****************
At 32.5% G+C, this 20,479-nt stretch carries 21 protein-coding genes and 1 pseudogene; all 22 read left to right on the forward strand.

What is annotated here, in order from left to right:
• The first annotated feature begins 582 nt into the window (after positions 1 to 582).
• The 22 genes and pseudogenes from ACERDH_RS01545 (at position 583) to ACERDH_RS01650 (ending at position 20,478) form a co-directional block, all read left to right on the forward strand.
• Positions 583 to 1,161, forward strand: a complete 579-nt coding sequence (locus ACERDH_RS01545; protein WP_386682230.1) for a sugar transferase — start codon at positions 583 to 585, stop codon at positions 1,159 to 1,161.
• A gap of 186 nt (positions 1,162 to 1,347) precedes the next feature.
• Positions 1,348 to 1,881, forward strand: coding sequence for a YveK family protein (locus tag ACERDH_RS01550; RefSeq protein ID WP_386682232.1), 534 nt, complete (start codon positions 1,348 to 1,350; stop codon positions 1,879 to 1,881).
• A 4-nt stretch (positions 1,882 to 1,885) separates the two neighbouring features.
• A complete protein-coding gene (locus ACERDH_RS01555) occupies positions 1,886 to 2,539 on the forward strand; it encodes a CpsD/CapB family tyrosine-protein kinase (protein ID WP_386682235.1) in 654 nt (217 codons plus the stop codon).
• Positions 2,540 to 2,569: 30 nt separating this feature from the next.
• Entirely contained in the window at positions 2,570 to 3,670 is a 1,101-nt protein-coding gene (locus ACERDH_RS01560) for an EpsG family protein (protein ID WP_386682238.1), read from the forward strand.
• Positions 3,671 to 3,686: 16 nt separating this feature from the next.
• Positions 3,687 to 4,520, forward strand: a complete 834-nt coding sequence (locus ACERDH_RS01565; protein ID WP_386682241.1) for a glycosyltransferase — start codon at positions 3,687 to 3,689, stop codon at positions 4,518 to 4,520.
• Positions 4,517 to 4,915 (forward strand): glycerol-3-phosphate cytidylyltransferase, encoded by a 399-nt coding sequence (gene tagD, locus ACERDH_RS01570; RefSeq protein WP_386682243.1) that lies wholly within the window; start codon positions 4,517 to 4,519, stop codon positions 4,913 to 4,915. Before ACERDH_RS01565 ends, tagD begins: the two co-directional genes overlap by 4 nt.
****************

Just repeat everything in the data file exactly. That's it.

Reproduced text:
At 32.5% G+C, this 20,479-nt stretch carries 21 protein-coding genes and 1 pseudogene; all 22 read left to right on the forward strand.

What is annotated here, in order from left to right:
• The first annotated feature begins 582 nt into the window (after positions 1 to 582).
• The 22 genes and pseudogenes from ACERDH_RS01545 (at position 583) to ACERDH_RS01650 (ending at position 20,478) form a co-directional block, all read left to right on the forward strand.
• Positions 583 to 1,161, forward strand: a complete 579-nt coding sequence (locus ACERDH_RS01545; protein WP_386682230.1) for a sugar transferase — start codon at positions 583 to 585, stop codon at positions 1,159 to 1,161.
• A gap of 186 nt (positions 1,162 to 1,347) precedes the next feature.
• Positions 1,348 to 1,881, forward strand: coding sequence for a YveK family protein (locus tag ACERDH_RS01550; RefSeq protein ID WP_386682232.1), 534 nt, complete (start codon positions 1,348 to 1,350; stop codon positions 1,879 to 1,881).
• A 4-nt stretch (positions 1,882 to 1,885) separates the two neighbouring features.
• A complete protein-coding gene (locus ACERDH_RS01555) occupies positions 1,886 to 2,539 on the forward strand; it encodes a CpsD/CapB family tyrosine-protein kinase (protein ID WP_386682235.1) in 654 nt (217 codons plus the stop codon).
• Positions 2,540 to 2,569: 30 nt separating this feature from the next.
• Entirely contained in the window at positions 2,570 to 3,670 is a 1,101-nt protein-coding gene (locus ACERDH_RS01560) for an EpsG family protein (protein ID WP_386682238.1), read from the forward strand.
• Positions 3,671 to 3,686: 16 nt separating this feature from the next.
• Positions 3,687 to 4,520, forward strand: a complete 834-nt coding sequence (locus ACERDH_RS01565; protein ID WP_386682241.1) for a glycosyltransferase — start codon at positions 3,687 to 3,689, stop codon at positions 4,518 to 4,520.
• Positions 4,517 to 4,915 (forward strand): glycerol-3-phosphate cytidylyltransferase, encoded by a 399-nt coding sequence (gene tagD, locus ACERDH_RS01570; RefSeq protein WP_386682243.1) that lies wholly within the window; start codon positions 4,517 to 4,519, stop codon positions 4,913 to 4,915. Before ACERDH_RS01565 ends, tagD begins: the two co-directional genes overlap by 4 nt.